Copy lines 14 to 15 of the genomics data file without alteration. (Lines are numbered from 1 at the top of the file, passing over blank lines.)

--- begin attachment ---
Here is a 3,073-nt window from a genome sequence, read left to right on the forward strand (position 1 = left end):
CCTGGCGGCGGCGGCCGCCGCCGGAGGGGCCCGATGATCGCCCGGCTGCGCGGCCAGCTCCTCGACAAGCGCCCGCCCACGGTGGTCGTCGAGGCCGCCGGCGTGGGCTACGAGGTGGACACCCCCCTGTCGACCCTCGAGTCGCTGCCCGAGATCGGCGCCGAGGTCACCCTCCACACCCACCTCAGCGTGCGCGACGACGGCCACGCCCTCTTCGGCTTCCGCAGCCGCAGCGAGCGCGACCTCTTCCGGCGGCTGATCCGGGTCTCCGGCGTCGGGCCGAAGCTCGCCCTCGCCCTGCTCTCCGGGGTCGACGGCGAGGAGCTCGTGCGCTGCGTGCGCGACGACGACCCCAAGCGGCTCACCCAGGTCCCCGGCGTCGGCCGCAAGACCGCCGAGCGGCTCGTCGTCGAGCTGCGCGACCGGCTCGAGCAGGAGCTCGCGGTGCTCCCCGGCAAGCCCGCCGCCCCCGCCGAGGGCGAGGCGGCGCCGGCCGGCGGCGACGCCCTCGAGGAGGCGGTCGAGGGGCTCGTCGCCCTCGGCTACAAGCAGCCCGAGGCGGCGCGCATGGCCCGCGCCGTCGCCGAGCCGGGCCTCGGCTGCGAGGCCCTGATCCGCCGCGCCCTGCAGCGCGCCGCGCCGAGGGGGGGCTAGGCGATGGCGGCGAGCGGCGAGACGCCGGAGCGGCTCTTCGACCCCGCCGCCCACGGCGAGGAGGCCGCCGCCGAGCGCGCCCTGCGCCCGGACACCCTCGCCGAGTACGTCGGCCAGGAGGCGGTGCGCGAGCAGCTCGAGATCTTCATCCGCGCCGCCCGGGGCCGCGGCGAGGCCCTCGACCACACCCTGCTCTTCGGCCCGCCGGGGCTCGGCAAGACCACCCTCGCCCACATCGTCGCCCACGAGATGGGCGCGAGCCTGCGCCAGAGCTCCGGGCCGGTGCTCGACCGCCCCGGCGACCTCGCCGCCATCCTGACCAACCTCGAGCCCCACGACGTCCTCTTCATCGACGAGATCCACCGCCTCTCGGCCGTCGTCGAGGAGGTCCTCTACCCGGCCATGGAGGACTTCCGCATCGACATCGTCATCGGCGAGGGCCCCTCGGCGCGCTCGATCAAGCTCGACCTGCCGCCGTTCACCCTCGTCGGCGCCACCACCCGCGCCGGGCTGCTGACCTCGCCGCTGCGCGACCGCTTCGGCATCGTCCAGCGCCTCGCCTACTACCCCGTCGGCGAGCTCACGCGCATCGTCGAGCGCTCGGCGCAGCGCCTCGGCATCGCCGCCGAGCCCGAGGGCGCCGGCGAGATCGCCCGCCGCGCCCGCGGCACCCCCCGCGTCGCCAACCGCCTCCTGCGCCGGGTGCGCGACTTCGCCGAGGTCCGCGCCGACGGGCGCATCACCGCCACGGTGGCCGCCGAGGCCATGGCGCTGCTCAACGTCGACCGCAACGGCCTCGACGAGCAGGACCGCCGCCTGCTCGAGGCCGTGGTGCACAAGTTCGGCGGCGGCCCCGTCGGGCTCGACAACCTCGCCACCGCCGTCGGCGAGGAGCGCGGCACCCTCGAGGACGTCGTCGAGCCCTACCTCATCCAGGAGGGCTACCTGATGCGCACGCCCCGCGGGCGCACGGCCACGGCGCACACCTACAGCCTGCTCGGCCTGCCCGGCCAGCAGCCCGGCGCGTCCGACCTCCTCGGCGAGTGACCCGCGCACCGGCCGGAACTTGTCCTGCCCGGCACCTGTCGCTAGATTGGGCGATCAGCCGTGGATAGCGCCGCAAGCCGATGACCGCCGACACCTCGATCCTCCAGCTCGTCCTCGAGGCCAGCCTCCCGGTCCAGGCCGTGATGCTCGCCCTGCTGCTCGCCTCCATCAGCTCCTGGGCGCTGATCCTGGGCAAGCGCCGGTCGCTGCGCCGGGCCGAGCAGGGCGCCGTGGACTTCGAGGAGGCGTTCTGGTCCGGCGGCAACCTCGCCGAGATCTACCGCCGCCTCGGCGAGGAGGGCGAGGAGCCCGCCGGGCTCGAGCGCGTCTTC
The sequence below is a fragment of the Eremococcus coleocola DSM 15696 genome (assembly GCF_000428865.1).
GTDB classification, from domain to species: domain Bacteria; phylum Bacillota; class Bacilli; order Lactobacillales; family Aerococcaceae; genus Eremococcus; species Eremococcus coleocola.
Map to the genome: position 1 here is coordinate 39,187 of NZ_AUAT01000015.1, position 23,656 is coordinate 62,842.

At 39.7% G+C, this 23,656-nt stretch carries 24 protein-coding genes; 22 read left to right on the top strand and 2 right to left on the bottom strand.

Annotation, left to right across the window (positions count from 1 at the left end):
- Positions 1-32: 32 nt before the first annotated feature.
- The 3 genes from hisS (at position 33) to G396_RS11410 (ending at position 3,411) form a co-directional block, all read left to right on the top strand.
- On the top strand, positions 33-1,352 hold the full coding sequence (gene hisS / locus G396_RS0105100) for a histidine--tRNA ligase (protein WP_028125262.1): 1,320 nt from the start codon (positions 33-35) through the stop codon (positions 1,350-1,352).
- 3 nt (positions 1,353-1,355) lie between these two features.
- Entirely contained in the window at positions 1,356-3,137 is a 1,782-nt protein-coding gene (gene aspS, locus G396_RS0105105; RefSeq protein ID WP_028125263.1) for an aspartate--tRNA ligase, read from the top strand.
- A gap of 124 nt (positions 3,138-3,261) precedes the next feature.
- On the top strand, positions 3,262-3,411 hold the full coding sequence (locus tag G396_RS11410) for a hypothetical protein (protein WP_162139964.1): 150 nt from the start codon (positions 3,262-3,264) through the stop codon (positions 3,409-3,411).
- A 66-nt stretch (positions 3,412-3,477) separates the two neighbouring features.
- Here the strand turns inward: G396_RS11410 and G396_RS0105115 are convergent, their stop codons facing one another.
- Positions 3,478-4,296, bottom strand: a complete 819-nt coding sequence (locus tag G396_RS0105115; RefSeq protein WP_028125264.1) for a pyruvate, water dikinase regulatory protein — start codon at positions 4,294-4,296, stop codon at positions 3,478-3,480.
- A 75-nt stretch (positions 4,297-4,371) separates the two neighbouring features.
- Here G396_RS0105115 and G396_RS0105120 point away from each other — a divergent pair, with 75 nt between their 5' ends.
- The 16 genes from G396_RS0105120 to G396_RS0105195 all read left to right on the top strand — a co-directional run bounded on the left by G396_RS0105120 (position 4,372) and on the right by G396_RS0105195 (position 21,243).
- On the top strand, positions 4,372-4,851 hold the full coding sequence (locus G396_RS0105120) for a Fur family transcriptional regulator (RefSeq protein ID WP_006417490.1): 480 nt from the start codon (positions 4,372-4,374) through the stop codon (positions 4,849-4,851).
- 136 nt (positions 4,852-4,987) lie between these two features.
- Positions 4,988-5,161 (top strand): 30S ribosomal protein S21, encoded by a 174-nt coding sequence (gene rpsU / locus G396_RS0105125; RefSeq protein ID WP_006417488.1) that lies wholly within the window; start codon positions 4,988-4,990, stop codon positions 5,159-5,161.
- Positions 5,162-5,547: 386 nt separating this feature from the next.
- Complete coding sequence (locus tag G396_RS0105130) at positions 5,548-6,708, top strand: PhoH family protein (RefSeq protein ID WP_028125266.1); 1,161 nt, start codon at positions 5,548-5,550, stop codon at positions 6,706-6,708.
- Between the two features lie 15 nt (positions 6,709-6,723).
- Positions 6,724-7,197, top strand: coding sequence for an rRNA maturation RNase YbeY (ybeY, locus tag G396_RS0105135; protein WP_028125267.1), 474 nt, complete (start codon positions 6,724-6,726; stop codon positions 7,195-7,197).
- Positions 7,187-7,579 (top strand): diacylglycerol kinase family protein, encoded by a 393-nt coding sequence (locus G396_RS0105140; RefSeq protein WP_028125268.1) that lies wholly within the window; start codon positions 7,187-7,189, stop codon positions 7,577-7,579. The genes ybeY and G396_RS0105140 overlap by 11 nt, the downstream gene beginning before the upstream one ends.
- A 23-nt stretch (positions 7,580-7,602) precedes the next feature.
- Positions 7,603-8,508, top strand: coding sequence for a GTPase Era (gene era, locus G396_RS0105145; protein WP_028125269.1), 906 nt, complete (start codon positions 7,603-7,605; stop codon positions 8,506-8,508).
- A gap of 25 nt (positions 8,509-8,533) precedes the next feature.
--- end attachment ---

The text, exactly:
- On the top strand, positions 3,262-3,411 hold the full coding sequence (locus tag G396_RS11410) for a hypothetical protein (protein WP_162139964.1): 150 nt from the start codon (positions 3,262-3,264) through the stop codon (positions 3,409-3,411).
- A 66-nt stretch (positions 3,412-3,477) separates the two neighbouring features.